drake landing solar community
by Tim Willmott : Be the first to leave a comment
The Drake Landing Solar Community (DLSC) is nestled inside the Drake Landing housing development in the north east corner of Okotoks, Alberta, 15 minutes south of Calgary. 52 houses are heated solely by warm water circulating through insulated, underground pipes of a district heating system. It is the first major implementation in North America of a proven European technology known as “solar seasonal storage“. Solar thermal energy is collected in the summer, stored underground, and then returned to the homes as heat during the winter.
The system has been designed to help with the rising issues of global warming and burning fossil fuels; the area was built in an attempt to dramatically decrease the climate pollution from the area. It has been reported that over five tonnes of greenhouse gases will be saved per home per year.
The solar energy is captured by 800 solar panels located on the roofs of the houses across all fifty-two houses. These collect excess solar thermal energy during the summer, storing it as heated rock/soil under the community park. During the cold winter months, the heat is retrieved from the rock/soil and delivered to the homes. Solar seasonal energy storage systems of this scale are relatively unique.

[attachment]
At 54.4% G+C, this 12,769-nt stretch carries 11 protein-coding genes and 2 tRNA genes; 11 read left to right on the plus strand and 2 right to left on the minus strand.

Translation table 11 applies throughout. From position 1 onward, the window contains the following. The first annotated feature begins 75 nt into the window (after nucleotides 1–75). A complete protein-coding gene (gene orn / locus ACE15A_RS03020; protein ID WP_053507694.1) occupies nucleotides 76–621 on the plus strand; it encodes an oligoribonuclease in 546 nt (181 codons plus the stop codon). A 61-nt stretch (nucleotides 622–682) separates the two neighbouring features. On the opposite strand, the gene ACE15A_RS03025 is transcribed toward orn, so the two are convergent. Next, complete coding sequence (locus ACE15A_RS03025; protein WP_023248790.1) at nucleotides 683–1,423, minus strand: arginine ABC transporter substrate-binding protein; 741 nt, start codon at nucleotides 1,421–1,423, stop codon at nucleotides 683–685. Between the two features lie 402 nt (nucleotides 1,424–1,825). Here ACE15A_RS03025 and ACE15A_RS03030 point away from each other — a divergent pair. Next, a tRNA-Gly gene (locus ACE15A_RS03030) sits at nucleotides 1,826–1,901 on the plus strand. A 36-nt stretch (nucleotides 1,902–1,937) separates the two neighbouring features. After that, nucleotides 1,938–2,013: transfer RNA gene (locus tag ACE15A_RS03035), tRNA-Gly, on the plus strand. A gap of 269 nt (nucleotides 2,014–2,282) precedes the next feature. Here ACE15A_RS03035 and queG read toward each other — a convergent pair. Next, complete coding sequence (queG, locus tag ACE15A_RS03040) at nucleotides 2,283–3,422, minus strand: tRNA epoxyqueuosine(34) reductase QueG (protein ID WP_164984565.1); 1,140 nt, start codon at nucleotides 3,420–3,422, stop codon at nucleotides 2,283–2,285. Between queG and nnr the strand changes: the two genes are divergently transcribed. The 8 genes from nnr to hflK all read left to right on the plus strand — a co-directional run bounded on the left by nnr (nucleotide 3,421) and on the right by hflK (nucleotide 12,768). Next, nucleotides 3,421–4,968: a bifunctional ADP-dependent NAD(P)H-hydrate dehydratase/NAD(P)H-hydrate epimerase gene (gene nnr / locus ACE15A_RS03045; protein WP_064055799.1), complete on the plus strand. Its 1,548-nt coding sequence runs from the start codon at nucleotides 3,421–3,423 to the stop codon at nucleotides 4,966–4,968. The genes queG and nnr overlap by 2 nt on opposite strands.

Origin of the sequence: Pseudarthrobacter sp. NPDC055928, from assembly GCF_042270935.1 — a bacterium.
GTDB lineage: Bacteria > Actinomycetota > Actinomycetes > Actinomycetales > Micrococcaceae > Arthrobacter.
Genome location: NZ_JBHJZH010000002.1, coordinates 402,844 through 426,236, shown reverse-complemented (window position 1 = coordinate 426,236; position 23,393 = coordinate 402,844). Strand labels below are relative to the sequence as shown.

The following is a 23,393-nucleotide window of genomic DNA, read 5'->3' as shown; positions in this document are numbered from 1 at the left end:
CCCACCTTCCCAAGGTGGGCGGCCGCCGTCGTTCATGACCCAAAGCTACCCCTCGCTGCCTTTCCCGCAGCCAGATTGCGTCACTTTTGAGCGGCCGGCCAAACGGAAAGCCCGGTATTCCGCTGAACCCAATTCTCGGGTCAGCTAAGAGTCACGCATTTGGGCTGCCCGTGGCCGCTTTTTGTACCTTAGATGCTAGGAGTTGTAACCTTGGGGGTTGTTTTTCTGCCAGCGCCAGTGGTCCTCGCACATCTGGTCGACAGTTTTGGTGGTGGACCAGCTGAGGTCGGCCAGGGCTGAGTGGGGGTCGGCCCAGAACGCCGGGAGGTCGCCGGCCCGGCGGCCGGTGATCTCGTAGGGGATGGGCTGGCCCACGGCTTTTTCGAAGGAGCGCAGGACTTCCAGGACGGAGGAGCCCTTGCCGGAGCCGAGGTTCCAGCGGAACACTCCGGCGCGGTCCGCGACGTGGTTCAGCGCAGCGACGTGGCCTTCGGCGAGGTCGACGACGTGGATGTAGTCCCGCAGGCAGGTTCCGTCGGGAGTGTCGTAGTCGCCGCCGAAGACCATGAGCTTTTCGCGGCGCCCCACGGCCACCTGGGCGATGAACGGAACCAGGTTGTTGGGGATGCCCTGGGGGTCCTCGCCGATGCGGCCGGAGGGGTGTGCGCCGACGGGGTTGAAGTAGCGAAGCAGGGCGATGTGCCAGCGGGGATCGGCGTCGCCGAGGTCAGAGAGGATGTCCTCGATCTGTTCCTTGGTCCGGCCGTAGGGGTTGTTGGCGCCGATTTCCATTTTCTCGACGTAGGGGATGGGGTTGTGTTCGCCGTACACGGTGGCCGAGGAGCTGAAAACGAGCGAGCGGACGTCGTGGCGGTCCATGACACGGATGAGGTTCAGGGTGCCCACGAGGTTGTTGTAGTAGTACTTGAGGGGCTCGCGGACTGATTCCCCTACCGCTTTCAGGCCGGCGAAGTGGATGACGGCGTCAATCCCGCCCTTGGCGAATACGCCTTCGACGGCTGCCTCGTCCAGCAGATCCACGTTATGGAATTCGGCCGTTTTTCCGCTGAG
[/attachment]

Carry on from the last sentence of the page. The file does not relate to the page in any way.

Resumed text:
The 800 solar collectors in the Drake Landing Solar Community act as the primary energy source, sending collected energy into the short term thermal storage (STTS) tanks, via a glycol/water heat exchanger. The collection of solar energy occurs whenever the sunlight is strong enough to produce useful heat.
On a typical summer day the collection system is capable of producing 1.5 megawatts of thermal power. From the STTS, the thermal energy will be sent through the district loop, to be utilized by homes as needed. If there is more solar heat available than is currently needed by the homes (which is always the case during summer, when little or no heat is required), energy will be transferred from the STTS tanks to seasonal storage in the borehole field.